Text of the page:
Blog Post

Criticism of Pieta Prayer Book

pieta prayer bookLL writes: “I have carried with me and read the Pieta Prayer Book for two decades. A lot of the prayers are some of my favorites. Somebody just told me that the Pieta book is bad, and shouldn't be used. Is that true? Is it New Age, or is it a good Catholic Prayer book approved by the Church?”

It’s safe to say that the Pieta prayer book is NOT New Age, but it has endured some criticism over the years because of some of its content.

The book itself is not a Church publication. According to the Miraculous Lady of the Roses website, which is the publisher and owner of the copyright to the Pieta Prayer Book, it originated in the 1970s with a gentleman named Harry Faulhaber of southwest Michigan. He was looking for a spiritual gift to leave with people when making home visits on behalf of his parish. Together with his wife and a friend in San Damiano, Italy, they compiled the book of favorite prayers and had 1,000 copies made.

“Eventually all the books were given away and they made the decision to print more. They realized that they would have to charge a small fee for the book to offset the printing and shipping costs. To keep the cost as low as possible, they asked at the post office, ‘What’s the cheapest way to ship this?' 'Book rate (media mail),' replied the postmaster, 'but in order to be considered a book, it must have at least 72 pages.' They opened the Pieta book and it had exactly 72 pages!” the site explains.

Since that time, more than nine million books have been printed.

The majority of complaints about the Pieta Prayer Book surround the inclusion of prayers that were composed by alleged seers who do not have Church approval.

One of these is Berthe Petit (1870 – 1943), a Franciscan Tertiary from Belgium who is known for her promotion of devotion to the Sorrowful and Immaculate Heart of Mary. However, her unapproved apparitions did not stop the Secretary of the Congregation for the Clergy from including her biography in their book entitled Eucharistic Adoration for the Sanctification of Priests and Spiritual Maternity which was published in 2007.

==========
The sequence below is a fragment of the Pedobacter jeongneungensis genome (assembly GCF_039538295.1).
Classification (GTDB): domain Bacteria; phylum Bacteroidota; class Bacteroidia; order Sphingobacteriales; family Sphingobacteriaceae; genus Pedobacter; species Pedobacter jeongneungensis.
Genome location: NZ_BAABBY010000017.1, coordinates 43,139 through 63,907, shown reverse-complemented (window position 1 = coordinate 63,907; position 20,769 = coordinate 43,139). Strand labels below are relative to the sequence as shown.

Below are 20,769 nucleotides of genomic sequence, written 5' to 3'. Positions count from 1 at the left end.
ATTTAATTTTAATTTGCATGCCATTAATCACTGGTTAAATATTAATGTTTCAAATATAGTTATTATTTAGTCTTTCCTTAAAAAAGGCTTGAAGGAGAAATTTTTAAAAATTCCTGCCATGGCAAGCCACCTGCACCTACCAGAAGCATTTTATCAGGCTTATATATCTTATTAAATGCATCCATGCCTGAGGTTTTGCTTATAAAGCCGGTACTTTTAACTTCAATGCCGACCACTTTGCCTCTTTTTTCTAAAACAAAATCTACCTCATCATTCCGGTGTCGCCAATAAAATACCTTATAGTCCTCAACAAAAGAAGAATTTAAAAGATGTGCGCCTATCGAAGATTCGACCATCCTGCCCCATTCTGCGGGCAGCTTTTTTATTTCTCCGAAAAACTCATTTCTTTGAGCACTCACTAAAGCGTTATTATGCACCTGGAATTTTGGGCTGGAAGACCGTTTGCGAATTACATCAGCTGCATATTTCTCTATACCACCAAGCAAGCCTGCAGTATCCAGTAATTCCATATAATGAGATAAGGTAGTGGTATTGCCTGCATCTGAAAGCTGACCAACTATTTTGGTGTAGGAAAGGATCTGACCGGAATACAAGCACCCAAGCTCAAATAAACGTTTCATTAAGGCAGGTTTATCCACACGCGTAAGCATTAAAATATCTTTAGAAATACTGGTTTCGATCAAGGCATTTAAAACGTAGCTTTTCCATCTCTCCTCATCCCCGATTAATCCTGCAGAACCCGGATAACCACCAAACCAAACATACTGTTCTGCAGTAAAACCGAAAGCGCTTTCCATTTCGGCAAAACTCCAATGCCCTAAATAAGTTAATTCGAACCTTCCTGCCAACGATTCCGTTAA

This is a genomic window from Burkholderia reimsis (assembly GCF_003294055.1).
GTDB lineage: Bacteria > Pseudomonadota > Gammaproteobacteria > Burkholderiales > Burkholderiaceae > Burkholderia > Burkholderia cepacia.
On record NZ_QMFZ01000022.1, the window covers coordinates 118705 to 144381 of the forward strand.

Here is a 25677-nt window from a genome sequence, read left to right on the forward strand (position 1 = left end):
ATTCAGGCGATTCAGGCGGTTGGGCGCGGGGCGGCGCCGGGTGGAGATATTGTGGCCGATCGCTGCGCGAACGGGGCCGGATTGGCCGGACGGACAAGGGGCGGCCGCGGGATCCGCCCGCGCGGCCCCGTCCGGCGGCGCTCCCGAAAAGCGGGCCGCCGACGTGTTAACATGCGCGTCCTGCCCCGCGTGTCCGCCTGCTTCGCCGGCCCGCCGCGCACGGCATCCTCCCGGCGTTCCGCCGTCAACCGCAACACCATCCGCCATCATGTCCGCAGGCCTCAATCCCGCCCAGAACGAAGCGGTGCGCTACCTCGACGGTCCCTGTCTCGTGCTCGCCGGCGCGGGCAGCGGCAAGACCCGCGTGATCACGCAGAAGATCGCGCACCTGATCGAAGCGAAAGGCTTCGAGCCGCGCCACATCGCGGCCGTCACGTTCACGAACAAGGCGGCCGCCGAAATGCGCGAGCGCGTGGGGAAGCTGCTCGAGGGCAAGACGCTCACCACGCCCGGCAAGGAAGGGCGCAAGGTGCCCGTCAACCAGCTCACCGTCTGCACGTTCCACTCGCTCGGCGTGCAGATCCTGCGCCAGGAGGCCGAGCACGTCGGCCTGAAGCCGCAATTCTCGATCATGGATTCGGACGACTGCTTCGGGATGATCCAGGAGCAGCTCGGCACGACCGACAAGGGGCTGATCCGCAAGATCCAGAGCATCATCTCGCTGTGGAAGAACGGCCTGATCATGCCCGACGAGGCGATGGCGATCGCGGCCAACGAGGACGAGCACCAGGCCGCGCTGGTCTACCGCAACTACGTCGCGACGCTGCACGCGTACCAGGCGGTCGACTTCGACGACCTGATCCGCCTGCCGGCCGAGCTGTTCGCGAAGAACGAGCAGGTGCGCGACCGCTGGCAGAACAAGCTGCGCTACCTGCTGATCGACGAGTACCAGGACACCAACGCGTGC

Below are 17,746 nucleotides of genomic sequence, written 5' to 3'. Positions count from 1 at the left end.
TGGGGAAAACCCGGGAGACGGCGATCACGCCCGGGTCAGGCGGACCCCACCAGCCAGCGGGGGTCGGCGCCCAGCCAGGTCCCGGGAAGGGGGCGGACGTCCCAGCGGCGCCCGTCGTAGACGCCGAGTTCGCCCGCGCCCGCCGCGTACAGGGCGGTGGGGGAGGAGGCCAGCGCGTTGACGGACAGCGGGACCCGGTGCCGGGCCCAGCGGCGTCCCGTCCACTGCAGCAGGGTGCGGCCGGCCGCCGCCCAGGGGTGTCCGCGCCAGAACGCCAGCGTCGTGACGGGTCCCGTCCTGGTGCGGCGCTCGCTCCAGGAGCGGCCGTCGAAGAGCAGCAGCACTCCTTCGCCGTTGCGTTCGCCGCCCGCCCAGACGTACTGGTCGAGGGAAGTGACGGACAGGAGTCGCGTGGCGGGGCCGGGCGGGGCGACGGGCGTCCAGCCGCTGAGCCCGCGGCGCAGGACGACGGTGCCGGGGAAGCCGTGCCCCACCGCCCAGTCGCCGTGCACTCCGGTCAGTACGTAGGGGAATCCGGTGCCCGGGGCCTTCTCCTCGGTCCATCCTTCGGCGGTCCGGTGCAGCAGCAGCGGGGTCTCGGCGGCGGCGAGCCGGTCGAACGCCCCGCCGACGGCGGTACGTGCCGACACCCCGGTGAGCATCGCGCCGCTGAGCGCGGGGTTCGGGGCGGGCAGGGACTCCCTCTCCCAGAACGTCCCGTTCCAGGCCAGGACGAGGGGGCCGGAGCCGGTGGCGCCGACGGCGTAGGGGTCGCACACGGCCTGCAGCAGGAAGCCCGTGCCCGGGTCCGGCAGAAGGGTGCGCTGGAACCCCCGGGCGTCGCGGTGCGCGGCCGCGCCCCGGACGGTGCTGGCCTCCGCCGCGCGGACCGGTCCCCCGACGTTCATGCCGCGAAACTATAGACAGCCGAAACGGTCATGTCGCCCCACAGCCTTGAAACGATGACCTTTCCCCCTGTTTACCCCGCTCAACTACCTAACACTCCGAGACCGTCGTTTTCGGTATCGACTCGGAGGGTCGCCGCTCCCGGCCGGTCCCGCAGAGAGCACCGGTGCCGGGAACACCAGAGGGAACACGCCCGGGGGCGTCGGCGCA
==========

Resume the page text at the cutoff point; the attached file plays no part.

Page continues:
I was also unable to locate Church approval for the 14 promises Our Lord gave to another seer named Brother Estanislao (1903 – 1927) which are included in the Pieta book; but these same promises are quoted in a book by Joan Carroll-Cruz entitled Prayers and Heavenly Promises which has an imprimatur from Bishop Francis B. Schulte, the Archbishop of New Orleans.

Another criticism of the book is its presentation of the 15 Prayers of St. Bridget of Sweden and the alleged promises that are attached to the prayers.

A warning about these prayers and promises was issued by the Holy See Congregation of the Holy Office on Januar 28, 1954 which reads:

“In some places, a certain little work has been disseminated called the ‘Secret of Happiness: 15 Prayers Revealed by the Lord to St. Bridget in the Church of St. Paul at Rome’, published at Nice and various other places in several languages. Since it is asserted in this pamphlet that God made to St. Bridget certain promises, whose supernatural origin in no way stands up, let local ordinaries take care not to grant permission for publishing or reprinting pamphlets or other writings which contain these aforementioned promises.”

When someone brought this to the attention of the authors at EWTN’s Q&A Forum, they received the following response:

"The warning published by the Holy Office (Warning Concerning the "Promises of St. Bridget") stated only that the promises were uncertain, as to their supernatural origin. It says nothing against the prayers, which have been in regular use since the Middle Ages. As to why the promises are still published along with the prayers, either Rome is being ignored, or Rome is thought to have changed its mind. . . . In short, the promises are questionable, but there is no reason why the prayers of St. Bridget shouldn't be used, as they have been for many centuries.”

All of the above has caused some Catholic book stores, such as this one, to stop carrying the book.

Although the Pieta Prayer Book does lack an imprimatur, I was unable to find any official Church statement against the book and, as a result, see no reason why the faithful cannot safely use these prayers for private devotion.